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when to transplant marijuana seedlings

When to transplant marijuana seedlings

Each time you correctly transplant, you gain a notch on your home grower’s belt. The amazing benefits of mastering the technique of transplanting will also enhance your yield come harvest time. The pots you choose to grow with can make or break your grow.

Pro Tip: Keep in mind that you should not water your plants right before transplanting. Refraining from watering allows the soil to be a little more sticky and it will hold together better when you are removing the plant from your solo cup or starter container.
For a typical grow, transplanting into a 10-gallon pot may be the final transplant. If you intend on growing a large plant, you may opt to transplant once more into a finishing pot right before the flowering stage. Always be sure your cannabis plant has maxed-out its current container before you transplant into a larger size.

If you take the time to nurture your babies, they will provide for you an abundance of killer cannabis. This guide hopes to inform you of why transplanting is important, why container size does play a significant role in growing your plants, techniques you can use to transplant your girls successfully, as well as tips on how to train your plant to max out your yield.
If you have checked the roots and they have taken up most of the container with healthy roots, it is okay to transplant. Sanitary is primary. Make sure you wear gloves or wash your hands so you do not contaminate your roots-they are delicate!
First, poke good-sized drainage holes in the bottom of each cup before you begin to transplant. Ideally, you want water to be able to drain after you have packed soil into the cup. Next, add water to your soil mixture to create a rich base for your plants to grow in. Then, take a handful of the mixture and fill your solo cup or small container. Finally, leaving space for your seedling or clone, make a thumb-sized hole in the packed soil and place your plant in it.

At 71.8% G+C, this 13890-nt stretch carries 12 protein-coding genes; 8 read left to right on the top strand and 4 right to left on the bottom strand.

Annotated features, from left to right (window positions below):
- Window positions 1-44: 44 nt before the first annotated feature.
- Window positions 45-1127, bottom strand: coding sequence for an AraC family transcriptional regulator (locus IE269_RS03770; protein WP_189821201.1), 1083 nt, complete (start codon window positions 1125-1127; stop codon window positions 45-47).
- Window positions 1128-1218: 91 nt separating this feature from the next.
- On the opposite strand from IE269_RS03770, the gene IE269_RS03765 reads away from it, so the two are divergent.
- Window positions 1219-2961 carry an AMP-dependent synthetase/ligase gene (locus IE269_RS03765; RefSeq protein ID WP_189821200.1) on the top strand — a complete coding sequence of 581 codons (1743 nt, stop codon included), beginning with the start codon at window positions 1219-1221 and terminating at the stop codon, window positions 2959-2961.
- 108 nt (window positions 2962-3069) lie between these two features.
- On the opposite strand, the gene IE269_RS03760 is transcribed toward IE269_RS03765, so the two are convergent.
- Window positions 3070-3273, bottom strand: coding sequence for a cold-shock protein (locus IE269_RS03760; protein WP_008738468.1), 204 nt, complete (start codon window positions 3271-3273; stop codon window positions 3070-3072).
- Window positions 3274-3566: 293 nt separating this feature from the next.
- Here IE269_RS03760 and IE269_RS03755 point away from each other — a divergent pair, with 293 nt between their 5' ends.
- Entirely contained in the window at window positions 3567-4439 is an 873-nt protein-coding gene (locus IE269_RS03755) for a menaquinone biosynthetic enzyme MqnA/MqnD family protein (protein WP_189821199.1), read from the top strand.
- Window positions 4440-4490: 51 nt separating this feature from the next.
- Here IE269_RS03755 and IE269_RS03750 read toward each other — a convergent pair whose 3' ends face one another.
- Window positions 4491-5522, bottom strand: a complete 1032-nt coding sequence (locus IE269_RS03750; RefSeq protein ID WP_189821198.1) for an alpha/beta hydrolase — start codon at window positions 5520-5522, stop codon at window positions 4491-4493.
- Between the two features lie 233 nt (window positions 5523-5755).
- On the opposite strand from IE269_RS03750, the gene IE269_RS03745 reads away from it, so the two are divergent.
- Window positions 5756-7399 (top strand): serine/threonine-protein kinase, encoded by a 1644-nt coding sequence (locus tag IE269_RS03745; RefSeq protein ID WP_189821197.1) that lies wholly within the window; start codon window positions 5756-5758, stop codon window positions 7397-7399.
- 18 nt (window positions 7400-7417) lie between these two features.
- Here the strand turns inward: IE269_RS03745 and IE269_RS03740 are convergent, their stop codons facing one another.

This is why most growers start small and will do a second transplant later on into what is called finishing pots. (Get it? They are “finished” growing in these pots).
Once your 10-gallon pot ( or container of your choice) has been filled with your soil mixture and you have made a solo-cup sized hole, gently give your plant a push upwards from the bottom of your cup and squeeze the plant out. Next, twirl the clone in a clockwise motion to easily place the roots into the pot without tangling or damaging them. Finally, softly pack more soil into the pot and around your seedling or clone.

Be gentle! Do not damage the roots. When roots are disturbed or agitated, the plant goes into shock. Intense lighting during transplanting can also send your plant into shock too. A healthy root system is a robust root system. It also means your plant is being well fed and will grow successfully. When it is time to transplant your babies from their solo cups into a standard 10-gallon pot the plant’s root system will be very long.

So you’ve chosen your seeds or clipped your clones, and you’ve patiently waited while they spent the last week germinating; their roots have sprouted, and they need more space. It is time to…